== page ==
The Hon’ble Vice President’s inaugural address was followed by a riveting conversation between Sadhguru Jaggi Vasudev, a yogi, mystic and founder of Isha Foundation, and Mr. Subhash Kak, a scientist, author and Regents professor at Oklahoma State University, USA. The stimulating conversation revolved around science and spirituality and how we can shape a society with seeking as the highest goal. On India’s soft power, Sadhguru said, “If we bring this one thing, that the highest aspect in the world is seeking the truth and liberation, you will naturally have the fragrance of this culture everywhere. It is a natural consequence of seeking”. Sadhguru also addressed the gathering on artificial intelligence and the future of the society, the role of education, and the possibility of bringing back Sanskrit as a mainstream language in India.

DAY II – 18th DECEMBER, 2018

Session 1: Panel Discussion – Cuisine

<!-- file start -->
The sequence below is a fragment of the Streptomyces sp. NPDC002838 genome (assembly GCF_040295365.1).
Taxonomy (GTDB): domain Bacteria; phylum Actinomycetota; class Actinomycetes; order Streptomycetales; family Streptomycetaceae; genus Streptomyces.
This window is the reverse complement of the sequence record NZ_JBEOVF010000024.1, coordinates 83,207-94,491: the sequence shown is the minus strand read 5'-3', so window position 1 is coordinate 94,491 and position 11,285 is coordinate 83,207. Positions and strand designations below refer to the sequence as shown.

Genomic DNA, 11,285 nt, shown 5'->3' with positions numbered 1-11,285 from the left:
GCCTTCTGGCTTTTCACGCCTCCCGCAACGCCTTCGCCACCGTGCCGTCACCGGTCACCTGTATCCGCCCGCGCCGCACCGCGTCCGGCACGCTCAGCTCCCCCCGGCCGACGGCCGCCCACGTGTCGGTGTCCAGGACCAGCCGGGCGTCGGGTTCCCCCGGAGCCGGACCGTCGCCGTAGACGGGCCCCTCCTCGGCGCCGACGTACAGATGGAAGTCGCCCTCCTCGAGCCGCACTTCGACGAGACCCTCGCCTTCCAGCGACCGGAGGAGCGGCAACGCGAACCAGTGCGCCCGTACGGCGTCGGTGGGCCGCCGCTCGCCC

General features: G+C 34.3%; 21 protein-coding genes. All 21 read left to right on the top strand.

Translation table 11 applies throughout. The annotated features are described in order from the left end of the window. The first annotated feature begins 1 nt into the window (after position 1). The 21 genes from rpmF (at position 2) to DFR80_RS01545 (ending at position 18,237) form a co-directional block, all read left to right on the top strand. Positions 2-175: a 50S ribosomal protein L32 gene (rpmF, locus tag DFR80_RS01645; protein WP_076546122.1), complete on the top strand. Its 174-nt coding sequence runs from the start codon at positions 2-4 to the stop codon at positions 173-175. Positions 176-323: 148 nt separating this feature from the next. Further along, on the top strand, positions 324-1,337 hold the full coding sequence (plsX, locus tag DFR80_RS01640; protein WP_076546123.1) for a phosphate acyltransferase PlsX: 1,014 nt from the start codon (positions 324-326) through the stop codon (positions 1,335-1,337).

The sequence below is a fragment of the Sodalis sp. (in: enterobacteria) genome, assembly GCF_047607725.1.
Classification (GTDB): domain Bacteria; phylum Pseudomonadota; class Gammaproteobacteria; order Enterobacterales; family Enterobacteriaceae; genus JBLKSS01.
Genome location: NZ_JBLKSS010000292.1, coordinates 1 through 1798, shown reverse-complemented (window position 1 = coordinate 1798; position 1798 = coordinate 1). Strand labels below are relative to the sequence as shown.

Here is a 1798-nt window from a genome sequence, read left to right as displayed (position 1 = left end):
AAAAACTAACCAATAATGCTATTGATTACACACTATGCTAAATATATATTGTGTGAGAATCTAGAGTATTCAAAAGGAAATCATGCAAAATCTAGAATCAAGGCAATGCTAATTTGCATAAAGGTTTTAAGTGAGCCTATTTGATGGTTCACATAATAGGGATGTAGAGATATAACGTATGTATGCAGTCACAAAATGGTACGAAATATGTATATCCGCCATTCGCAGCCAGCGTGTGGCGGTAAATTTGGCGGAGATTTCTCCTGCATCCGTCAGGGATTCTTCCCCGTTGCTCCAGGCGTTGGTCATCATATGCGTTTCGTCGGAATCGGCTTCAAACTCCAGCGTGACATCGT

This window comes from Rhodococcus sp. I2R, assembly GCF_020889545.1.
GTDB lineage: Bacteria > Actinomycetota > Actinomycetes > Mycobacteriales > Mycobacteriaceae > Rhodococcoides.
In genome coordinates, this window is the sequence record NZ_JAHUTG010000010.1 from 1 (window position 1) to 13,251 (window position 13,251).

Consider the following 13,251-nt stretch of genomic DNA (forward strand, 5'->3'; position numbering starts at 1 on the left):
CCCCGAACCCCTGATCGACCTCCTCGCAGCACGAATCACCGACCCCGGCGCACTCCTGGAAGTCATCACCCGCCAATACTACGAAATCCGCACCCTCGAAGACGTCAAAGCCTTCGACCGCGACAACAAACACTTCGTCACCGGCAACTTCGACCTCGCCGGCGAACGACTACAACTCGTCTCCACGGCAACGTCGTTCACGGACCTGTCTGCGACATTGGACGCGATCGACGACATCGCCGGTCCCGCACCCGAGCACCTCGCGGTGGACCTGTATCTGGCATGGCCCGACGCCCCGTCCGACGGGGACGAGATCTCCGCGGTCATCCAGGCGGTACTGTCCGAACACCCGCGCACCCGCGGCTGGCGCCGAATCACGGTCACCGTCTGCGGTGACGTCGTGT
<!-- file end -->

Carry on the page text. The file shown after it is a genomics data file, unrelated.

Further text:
The first session of the day was a panel discussion on “Indian cuisine as soft power”. The discussion was chaired by Advaita Kala. Chef Vikas Khanna, a restaurateur and judge of MasterChef India began the “delicious” discussion by stating that Indian cuisine has now begun to establish itself in the world food market.

He narrated his experiences from New York and how people were oblivious to the depth and complexities of Indian food, which made it difficult for Indian Chefs to break into the market. However, now as the average American consumer is becoming more aware about Indian food, there is a growing audience and market for it. He also pointed out that due to the lack of India’s presence in food events, it is difficult to promote the cuisine to an international market, but this trend has been changing positively.

The next speaker was Mr Rohit Khattar, Chairman of Old World Hospitality, the group that runs the restaurants at Habitat Centre, New Delhi and the world famous Indian Accent restaurants. He spoke about how he took Indian food to London in 1997 where he observed that most chefs at Indian restaurants were Bangladeshis serving ‘typical gravies’. However, over the years, modern Indian restaurants have come up, that provide a different experience of Indian food than the stereotypical dishes such as Indian Accent that have found a niche audience in cities like New York.